Monday, January 12, 2009

The housing crash and your property tax bill

Milwaukee seems to be weathering the housing crisis relatively well. Foreclosure rates in 2007 in metro Milwaukee were lower than in most other metro areas and housing prices in metro Milwaukee, alone among the largest 25 cities in the country, rose between Oct. 2007 and Oct. 2008. Other more current indicators, however, are more troubling to local homeowners.

The Milwaukee Rising blog of former Journal Sentinel reporter Gretchen Schuldt has analysis of the weekly home sales reports in the Sunday Milwaukee Journal Sentinel, comparing the sales price to the assessed value of each property. The most recent week analyzed has sales prices in the City of Milwaukee averaging 35% less than assessed value. The prior week averaged 43% less than assessed value. What makes these numbers especially troubling is that Milwaukee's assessments are as current as possible; the City reassesses property values annually as of Jan. 1.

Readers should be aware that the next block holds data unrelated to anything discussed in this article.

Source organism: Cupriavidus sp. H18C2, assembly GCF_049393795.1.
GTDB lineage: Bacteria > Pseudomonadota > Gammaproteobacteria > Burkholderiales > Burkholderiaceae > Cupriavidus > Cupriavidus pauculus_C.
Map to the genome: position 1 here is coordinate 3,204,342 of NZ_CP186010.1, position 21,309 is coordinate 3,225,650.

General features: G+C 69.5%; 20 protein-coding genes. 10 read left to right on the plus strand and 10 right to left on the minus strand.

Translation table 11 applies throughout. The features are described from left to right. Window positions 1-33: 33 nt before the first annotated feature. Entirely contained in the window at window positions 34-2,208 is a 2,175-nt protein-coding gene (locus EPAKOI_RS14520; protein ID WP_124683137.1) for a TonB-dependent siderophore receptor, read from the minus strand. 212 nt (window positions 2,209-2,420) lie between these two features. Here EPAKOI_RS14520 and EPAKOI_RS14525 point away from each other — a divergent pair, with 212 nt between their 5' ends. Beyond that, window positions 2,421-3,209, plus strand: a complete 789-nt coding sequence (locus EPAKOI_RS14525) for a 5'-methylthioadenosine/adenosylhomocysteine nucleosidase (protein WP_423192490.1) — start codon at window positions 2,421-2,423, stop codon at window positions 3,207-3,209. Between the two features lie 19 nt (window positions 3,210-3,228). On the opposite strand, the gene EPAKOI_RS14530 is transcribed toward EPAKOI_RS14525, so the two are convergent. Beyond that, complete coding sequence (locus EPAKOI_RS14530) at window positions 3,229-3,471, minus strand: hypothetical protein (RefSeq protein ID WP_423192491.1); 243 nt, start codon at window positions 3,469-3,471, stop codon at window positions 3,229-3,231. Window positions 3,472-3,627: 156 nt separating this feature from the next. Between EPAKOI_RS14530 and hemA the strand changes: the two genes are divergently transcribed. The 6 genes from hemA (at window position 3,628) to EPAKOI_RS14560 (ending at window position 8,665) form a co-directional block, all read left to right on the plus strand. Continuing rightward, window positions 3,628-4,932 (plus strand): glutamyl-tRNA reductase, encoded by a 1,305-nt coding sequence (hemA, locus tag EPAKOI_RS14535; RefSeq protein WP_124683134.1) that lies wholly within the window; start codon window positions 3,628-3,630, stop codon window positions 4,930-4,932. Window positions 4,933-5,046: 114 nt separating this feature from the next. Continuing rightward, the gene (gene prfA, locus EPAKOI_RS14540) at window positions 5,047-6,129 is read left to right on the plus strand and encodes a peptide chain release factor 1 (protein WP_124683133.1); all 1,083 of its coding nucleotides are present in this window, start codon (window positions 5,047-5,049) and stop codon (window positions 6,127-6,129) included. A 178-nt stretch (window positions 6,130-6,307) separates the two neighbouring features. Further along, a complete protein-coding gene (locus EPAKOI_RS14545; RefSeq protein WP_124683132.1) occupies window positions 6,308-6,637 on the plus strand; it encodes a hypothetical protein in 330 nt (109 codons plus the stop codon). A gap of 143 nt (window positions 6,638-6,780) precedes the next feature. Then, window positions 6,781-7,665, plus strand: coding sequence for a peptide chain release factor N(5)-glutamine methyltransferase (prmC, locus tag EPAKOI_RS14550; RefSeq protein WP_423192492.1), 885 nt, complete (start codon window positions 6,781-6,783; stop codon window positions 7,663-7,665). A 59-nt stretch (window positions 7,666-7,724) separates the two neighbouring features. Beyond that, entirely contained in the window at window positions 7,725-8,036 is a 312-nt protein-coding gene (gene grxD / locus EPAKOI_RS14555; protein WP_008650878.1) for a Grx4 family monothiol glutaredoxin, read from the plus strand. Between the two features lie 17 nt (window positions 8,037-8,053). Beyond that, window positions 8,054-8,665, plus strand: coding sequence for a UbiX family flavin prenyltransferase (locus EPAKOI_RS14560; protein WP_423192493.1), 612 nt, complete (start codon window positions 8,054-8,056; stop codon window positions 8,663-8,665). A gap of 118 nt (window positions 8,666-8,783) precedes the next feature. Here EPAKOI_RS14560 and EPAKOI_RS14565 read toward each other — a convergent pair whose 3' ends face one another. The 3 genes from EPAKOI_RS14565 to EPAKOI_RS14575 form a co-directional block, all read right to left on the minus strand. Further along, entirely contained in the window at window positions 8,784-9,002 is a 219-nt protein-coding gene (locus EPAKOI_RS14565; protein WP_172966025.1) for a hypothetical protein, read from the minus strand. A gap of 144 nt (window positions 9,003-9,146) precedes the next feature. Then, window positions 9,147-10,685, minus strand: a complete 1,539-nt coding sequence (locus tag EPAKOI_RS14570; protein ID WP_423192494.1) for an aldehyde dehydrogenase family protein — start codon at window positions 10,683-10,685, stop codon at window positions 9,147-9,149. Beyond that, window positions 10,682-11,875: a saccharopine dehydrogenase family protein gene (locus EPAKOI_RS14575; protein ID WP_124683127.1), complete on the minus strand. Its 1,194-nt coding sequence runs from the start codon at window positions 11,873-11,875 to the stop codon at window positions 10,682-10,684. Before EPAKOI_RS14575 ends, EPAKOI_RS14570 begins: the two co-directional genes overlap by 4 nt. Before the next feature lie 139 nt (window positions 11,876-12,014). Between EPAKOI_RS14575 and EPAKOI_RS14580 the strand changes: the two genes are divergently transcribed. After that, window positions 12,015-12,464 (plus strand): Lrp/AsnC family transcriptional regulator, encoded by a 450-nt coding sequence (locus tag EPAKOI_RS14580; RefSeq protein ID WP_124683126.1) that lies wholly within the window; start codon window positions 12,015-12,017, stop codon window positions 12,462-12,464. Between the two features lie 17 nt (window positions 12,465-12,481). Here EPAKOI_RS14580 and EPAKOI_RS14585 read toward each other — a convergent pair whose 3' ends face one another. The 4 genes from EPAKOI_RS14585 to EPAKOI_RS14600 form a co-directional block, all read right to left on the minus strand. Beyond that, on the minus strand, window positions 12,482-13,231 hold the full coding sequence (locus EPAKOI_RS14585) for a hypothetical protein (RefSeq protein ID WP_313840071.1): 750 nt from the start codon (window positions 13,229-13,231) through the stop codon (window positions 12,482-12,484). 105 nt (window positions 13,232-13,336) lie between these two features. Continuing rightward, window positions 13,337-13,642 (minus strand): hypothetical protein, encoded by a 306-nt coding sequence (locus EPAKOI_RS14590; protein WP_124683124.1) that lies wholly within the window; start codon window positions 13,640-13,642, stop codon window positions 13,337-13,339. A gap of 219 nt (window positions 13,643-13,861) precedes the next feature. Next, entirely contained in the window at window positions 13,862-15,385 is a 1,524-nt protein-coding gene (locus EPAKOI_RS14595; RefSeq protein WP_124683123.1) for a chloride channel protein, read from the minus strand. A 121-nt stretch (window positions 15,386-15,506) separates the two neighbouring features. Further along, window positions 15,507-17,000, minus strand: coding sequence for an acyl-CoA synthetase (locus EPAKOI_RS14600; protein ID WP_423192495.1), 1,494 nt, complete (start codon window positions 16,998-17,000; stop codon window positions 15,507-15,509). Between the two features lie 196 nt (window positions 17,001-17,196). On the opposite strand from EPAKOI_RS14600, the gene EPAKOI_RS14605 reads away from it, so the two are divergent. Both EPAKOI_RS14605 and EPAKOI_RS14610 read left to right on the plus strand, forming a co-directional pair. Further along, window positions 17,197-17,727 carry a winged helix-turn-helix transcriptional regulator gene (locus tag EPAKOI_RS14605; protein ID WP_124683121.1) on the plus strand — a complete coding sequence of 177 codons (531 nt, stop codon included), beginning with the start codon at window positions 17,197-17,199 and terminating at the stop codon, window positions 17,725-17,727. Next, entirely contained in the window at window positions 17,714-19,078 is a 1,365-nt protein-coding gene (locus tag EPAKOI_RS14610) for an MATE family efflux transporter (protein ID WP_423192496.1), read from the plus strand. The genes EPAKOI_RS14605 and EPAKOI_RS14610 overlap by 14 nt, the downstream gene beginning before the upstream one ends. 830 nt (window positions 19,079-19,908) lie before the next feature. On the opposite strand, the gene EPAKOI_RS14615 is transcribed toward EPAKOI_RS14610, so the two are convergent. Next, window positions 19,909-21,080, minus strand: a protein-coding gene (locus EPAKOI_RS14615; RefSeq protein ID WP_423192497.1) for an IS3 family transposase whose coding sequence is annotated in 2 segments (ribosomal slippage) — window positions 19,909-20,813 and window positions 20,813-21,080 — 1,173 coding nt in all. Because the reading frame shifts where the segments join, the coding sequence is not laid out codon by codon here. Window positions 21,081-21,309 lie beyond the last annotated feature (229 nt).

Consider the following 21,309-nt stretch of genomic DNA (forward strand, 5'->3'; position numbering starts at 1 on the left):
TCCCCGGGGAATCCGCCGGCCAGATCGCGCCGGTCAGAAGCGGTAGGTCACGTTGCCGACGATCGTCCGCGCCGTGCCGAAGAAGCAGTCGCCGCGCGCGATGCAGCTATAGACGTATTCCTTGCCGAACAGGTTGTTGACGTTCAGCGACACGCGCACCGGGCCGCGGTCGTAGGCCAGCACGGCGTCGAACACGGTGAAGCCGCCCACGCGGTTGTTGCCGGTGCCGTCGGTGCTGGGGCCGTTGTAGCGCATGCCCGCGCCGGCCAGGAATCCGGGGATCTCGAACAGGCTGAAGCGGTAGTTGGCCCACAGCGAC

While these low prices are a bargain hunter's dream, they are a mayor's nightmare--declining market values will drive down assessed values. For most of the past eight years, increases in assessed values have allowed the City to enjoy growth in the tax levy without raising tax rates. If home sales are routinely below assessed value in 2009, then assessments will be reduced, causing the city to either slash costs to accommodate a smaller levy or raise tax rates to maintain or grow the levy.

Increased tax rates would seem likely, but cuts in services will be considered as well. Milwaukee homeowners may soon feel the triple whammy of lost value, higher taxes, and fewer services.

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